Thursday, January 28, 2010

Monster makre

Yes, Im french canadian now

So my next mental hurdal (man i wish I was getting this all typed up as fast as I'm figureing it out) is monsters.

A game setting requires lots of monsters, and I have all the consepts, I just need to get them all stat-ed. Ug, I hate stats.

Wednesday, January 27, 2010

Magic XP

So let’s say you earn some XP.

In a classless system you spend the XP directly on skill points, ability modifiers, etc. If you want a character attribute improved you use the currency of XP points.

In a classed system, you accrue XP and when you have enough, you gain a new level with new cooler stuff.

What about a magic item creation system that creates a type of hybrid between these two ideas. What if there were classes but upon receiving XP it was not automatically applied to your level? What if you received XP, but then kept it, in a proverbial “bank”?

From the ‘bank’ you could certainly “cash in” your XP to put toward your next level. But with it you could do other things as well.

Because I’ve been contemplating it recently, what comes to mind first is Magic Item creation. What if you could take that ‘banked’ XP and apply it to an item. Once the item had accrued enough XP, it would qualify for an “item enhancement feat”. This ‘feat’ would grant the item magical properties.

The next thing that comes to mind is powering High Magic spells. Much like in D&D, some spells have a XP cost. This cost would come out of the ‘bank’ rather than the XP spent on the character. This way, casters could not cast themselves down a level. (Not that I know anyone that this has actually happened to, but still theoretically.)

Now to address the comment made on the last magic item post, The reason I would have them be feats and not an "imbue" ability is, that if I as a player don't want to imbue something with magic power, i don't have to. With a feat, I can decide, "oh I don't want to magic up my sword anymore, I think I'll take 'Mounted Combat' instead".

Tuesday, January 26, 2010


I'm going to try and playtest Spider this weekend just to see where the kinks are.

and I'm thinking

Magic items

Monday, January 25, 2010

Magic Items ARE dumb

No, Magic items are cool, but the fact that everyone gets their items from "Magic R Us" is dumb. I think everyone should have a magic item or two or seven, but it should be your magic item. not one you just bought with all your shwag.

I'm liking more and more the idea that you make the items magical, not some wizard who cast a "cool item" spell on it. I also like that they grow with you so when you first get your awesome "+3 Guitar of Love" and it's so cool, you dont have to go buy a cooler one 4 levels later because now the +3 bonus just doesn't cut it anymore.

Burning feats to magic up your items could get costly, so the obvious answer is to give more feats.

Friday, January 22, 2010

Friday Fun Post

Alright it's a link, you caught me.

Even though I haven't seen either of these movies, I somehow feel that this is a ridiculously accurate compare/contrast.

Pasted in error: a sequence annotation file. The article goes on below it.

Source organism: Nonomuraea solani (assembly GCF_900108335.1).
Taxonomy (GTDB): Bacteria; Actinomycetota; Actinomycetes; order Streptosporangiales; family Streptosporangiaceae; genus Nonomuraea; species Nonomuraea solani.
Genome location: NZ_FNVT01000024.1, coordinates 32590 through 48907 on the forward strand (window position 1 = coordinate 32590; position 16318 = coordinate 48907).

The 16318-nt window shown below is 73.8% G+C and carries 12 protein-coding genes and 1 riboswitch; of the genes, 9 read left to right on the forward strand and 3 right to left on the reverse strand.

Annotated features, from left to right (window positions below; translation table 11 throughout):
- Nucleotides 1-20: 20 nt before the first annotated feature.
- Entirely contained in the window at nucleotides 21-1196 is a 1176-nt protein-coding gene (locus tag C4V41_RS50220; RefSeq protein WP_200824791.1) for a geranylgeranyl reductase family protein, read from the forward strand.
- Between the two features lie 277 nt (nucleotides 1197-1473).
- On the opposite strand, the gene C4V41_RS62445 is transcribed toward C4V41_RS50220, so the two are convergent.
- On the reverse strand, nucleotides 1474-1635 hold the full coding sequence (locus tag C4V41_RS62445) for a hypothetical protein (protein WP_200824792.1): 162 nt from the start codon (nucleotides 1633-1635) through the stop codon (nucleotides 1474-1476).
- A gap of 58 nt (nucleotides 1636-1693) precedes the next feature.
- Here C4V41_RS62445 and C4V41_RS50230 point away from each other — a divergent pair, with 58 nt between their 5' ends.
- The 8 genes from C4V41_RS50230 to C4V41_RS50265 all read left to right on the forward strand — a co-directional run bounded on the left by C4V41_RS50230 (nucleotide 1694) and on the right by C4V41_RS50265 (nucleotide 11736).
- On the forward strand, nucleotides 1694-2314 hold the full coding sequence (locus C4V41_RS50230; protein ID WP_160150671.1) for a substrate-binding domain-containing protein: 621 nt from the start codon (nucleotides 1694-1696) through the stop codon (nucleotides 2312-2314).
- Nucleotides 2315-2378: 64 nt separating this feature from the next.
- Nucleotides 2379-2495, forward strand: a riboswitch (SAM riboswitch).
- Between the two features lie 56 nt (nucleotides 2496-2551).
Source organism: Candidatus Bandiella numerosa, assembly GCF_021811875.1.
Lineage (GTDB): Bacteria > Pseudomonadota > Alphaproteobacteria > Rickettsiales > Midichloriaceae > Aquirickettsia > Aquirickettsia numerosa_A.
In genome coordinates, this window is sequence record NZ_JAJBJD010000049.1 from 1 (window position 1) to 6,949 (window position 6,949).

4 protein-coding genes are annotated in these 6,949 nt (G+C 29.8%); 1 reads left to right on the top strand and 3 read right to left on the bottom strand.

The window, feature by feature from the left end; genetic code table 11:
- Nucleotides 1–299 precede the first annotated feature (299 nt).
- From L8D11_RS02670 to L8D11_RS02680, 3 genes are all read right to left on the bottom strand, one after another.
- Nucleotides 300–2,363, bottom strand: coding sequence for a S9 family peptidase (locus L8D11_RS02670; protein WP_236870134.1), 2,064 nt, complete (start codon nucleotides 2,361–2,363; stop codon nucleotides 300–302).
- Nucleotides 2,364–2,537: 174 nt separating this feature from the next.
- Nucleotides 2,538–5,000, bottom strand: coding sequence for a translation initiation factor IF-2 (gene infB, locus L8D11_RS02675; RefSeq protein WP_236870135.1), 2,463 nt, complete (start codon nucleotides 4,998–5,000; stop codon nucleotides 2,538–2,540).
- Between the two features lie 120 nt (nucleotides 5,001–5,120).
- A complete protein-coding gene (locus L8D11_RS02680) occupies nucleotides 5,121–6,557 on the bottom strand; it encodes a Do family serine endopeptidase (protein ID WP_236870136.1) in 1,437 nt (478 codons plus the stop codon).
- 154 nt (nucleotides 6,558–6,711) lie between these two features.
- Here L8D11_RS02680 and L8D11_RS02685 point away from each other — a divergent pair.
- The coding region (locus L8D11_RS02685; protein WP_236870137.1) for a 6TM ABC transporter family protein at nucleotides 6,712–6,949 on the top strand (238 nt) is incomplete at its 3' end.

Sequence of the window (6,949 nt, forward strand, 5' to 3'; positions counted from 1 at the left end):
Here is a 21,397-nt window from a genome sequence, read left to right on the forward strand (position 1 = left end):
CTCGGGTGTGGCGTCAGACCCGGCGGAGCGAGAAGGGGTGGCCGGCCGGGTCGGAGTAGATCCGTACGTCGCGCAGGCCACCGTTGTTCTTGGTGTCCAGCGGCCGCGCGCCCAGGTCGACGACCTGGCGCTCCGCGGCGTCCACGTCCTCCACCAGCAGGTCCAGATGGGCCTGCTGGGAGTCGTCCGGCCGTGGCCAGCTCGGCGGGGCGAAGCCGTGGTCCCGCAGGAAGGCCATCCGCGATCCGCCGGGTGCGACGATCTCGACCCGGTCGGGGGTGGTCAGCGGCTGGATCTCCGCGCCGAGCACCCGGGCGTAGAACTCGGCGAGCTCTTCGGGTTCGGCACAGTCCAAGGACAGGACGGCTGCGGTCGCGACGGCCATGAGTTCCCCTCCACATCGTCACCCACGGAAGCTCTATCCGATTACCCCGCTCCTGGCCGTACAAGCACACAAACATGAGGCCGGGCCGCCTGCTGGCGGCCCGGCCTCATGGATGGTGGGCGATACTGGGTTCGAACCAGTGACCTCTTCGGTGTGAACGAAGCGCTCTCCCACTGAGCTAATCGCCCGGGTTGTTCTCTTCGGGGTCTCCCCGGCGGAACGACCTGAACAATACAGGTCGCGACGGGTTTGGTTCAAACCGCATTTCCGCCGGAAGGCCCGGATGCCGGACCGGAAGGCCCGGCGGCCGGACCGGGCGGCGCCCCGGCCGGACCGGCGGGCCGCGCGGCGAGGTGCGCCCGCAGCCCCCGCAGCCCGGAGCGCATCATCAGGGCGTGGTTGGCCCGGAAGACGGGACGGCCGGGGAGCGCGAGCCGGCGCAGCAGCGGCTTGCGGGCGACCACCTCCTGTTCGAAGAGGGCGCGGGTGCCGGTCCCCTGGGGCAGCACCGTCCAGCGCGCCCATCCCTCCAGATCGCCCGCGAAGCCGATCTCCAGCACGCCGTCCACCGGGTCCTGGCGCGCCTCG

Why District 9 is better than Avatar

Thursday, January 21, 2010

Magic Items

In the Spider setting, I am using a concept I refer to OOG as "magical pollution" (the same way George Lucas refers to lightsabers as "laser swords"). Similar to the rules in Unearthed Arcana (3.0), a character can take feats that grant him minor magical boons do to being exposed to magic.

I am thinking of having magic items work the same way. Over time they accrue experience and qualify for, perhaps, some sort of "item enhancement" feat?

Just a thought as of yet.

Wednesday, January 20, 2010


Bah. I don't know why I've been so gamer-brain dead lately.

It probably has something to do with my wife being out of town. I haven't done any work on Spider this week.

I have been thinking about my experience point system. How I want it to be as simple as possible. the d&d (3.x) way wasn't complex per se, but the totals were huge. What was it? 2500 for second level? I don't have my books here with me.

I wish there was a way to have a relative experience system. If the monster was very very challenging, give X amount of experience. If the monster was less challenging, then give Y amount. So, if a 1st level party fought a tribe of goblin barbarians they would get X, while a 10th level party would get Y, far less than X.

This brings up the idea, couldn't a party make an easy situation difficult, by say not buffing up before a fight, to get more XP? This could be construed as power game-y. Should a party that intentionally pulls punches get more of a reward?

What about the scene in "A Princess Bride" where Inigo Montoya fights the Dread Pirate Roberts. Before the fight Inigo says, "I'll have to do it left handed". He was purposefully making it difficult, to try to even up the fight for Roberts. If he had won with his left hand, should he have gotten more experience?

Tuesday, January 19, 2010

Monday, January 18, 2010

Heist: RPG style

I was commenting in Rob Donahue’s blog, Some Space to Think, but decided that it was too long, and a good excuse for a post.

The only time I have ever been involved in a “caper” in an RPG was in a game of D&D. The party had been adventuring together for a while so we were familiar with each other’s abilities.